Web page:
As many of you know (from my Facebook event invitation or previous blog post), I coordinated the Veritas Forum at MIT for the second year in a row Monday night. Since everyone asks, it was recorded and will be on veritas.org/mit some time in the next 3-6 weeks. I’ll be reflecting on the event over two or more blog posts, and this is the first.
What was it about? Well, you can read the super long title on the Facebook page to see how we advertised it. To get feedback on the forum, we ask all of the participants what their biggest takeaway from the forum was. Here are some random examples to give you a flavor of the discussion.
the motives of actions are important. In other words, it’s not just actions, it’s the truth behind the actions that matter. True belief matters, and belief is valuable because provable absolutes don’t exist. Even “cogito ergosum” is doubtable
There are very smart people on both sides of this issue
Religion shapes how people act and is important in that way
Respect more important than convincing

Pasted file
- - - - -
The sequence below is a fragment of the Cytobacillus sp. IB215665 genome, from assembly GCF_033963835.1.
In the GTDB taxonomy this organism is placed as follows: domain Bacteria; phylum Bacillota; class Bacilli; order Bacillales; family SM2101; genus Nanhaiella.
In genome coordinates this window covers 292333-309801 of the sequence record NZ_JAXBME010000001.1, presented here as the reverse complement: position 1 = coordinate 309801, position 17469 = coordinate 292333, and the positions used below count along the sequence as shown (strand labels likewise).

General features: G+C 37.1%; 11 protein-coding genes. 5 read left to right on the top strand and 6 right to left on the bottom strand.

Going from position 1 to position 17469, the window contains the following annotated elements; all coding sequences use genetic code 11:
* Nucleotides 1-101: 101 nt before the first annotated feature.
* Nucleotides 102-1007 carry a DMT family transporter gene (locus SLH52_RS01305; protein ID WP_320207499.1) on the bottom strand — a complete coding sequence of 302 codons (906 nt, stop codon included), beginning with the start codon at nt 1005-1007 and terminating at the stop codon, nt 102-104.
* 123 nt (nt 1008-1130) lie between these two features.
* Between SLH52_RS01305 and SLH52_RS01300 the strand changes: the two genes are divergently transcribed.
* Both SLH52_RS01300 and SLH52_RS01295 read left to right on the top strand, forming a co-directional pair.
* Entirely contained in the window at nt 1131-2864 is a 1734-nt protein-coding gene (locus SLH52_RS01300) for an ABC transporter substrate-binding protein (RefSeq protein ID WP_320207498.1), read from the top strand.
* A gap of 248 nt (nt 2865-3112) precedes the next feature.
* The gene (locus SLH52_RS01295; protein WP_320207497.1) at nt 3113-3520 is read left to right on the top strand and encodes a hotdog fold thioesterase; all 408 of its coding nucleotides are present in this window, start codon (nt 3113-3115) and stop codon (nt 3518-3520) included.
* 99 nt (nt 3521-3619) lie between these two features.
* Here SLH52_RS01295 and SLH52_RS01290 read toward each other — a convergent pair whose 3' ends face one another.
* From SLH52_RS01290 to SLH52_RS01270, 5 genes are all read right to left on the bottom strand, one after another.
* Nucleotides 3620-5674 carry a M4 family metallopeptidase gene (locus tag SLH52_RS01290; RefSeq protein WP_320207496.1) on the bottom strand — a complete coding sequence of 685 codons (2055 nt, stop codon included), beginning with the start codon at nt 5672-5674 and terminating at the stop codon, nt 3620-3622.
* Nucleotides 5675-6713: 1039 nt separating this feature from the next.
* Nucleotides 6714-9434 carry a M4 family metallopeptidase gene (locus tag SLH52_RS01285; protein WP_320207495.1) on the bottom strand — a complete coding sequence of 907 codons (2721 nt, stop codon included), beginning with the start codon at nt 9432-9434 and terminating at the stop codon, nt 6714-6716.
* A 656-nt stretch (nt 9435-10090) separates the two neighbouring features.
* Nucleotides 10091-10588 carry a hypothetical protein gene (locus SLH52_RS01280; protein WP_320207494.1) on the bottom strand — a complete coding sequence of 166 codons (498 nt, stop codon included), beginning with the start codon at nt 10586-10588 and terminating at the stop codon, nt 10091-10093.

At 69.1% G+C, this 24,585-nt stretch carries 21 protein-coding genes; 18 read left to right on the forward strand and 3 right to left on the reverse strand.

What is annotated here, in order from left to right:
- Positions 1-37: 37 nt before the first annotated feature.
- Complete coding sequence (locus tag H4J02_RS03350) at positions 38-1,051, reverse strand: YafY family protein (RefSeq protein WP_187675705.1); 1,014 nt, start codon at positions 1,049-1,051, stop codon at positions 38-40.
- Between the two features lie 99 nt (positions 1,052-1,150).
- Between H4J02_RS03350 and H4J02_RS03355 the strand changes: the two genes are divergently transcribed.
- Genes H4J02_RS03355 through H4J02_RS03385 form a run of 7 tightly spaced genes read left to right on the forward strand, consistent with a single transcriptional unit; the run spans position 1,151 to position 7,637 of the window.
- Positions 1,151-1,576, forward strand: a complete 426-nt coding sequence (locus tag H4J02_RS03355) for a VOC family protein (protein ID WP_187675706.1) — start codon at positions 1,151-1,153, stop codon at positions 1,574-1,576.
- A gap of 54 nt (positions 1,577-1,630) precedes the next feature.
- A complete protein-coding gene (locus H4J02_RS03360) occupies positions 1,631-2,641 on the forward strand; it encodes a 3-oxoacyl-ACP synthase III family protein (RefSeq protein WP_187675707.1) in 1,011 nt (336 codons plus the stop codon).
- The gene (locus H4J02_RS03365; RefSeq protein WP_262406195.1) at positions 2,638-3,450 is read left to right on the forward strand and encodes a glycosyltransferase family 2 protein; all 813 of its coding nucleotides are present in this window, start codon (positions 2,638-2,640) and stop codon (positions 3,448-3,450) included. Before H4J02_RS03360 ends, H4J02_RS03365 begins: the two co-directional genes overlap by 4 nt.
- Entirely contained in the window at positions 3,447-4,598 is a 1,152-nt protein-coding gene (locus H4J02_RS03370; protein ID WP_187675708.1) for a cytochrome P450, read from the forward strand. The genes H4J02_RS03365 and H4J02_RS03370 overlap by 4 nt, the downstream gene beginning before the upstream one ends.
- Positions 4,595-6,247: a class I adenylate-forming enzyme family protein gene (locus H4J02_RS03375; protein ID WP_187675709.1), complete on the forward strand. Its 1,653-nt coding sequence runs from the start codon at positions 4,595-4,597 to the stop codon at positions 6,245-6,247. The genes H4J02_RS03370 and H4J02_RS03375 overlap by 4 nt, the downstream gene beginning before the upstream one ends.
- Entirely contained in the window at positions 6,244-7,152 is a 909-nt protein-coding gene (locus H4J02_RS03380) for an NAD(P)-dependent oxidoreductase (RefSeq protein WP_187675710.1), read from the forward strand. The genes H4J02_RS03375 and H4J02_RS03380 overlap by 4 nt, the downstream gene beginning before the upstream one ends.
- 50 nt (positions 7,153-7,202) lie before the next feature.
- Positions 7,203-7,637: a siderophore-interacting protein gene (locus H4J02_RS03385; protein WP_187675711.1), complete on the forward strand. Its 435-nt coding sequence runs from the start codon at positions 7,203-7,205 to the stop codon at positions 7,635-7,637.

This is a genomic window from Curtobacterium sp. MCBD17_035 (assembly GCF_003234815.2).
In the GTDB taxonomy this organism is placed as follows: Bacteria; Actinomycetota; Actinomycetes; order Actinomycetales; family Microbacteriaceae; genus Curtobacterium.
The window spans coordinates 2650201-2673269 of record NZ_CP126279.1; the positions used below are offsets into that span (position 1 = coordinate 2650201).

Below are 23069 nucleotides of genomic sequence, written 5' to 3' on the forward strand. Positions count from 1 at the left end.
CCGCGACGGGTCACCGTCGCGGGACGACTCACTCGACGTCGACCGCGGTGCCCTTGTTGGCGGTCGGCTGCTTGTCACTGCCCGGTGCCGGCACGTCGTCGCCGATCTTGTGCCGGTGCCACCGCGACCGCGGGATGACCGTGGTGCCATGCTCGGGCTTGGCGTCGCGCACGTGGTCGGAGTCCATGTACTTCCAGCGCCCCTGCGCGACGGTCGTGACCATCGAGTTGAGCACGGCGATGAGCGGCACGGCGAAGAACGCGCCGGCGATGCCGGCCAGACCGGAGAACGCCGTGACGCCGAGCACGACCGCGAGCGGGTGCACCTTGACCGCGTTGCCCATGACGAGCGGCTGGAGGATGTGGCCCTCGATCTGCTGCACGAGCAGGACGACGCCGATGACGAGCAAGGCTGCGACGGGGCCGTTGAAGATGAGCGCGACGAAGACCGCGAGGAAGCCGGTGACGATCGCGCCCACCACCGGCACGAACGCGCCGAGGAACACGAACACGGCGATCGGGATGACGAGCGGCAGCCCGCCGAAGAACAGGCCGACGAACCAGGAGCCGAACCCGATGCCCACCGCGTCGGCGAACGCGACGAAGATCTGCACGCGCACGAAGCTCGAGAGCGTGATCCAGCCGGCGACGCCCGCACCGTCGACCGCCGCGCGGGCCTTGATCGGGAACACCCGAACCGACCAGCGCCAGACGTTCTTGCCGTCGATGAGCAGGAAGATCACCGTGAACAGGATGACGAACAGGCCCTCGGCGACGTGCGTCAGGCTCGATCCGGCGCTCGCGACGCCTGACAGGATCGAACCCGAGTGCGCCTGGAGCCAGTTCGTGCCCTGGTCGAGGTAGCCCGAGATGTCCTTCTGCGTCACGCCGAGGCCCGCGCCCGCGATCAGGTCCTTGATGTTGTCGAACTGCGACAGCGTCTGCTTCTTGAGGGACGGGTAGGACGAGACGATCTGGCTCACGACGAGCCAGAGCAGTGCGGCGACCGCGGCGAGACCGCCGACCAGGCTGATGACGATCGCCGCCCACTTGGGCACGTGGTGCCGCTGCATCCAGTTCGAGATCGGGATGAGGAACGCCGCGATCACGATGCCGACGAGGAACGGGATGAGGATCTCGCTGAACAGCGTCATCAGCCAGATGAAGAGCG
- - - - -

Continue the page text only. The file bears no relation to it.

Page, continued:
MIT professors are not philosophers (mostly)
The limits of science and proving God’s existence should be considered.
The presence of God cannot be proven nor disproven, though this fact should not deter belief.
I need to do my taxes in the next two days!
Okay, so that last one was fake, but it did come up in Professor Formaggio’s presentation. If you weren’t there, I guess you’ll have to wait for the video to see how he tied that in to his agnostic beliefs, because you’ll never guess.
Anyways, as the organizer, I was already familiar with the content that they presented, and my biggest takeaway was not generated from the discussion itself. Instead, it was through this event that I learned the value in letting go of my perfectionism.
Leading the Veritas Forum last year, I had many ideas for how to make the forum better. I had left frustrated the year before (2013) with so many of the tiny mistakes that the leadership had made, and resolved to solve them all myself. For instance:
- We had communication issues with the Veritas national organization representative, because she wasn’t on all of our e-mail chains. So I created dedicated MIT mailing lists for each of the teams, and subscribed her to all of them. Later, this would prove useful for finding e-mails related to the Veritas forum in my inbox.
- At least one of my friends was turned away at the door and wasn’t told where the overflow rooms were, so he just left. So I created and gathered a dedicated usher and signage team the next year that put up a carefully choreographed sequence of signs… that didn’t get used because we didn’t need the overflow rooms.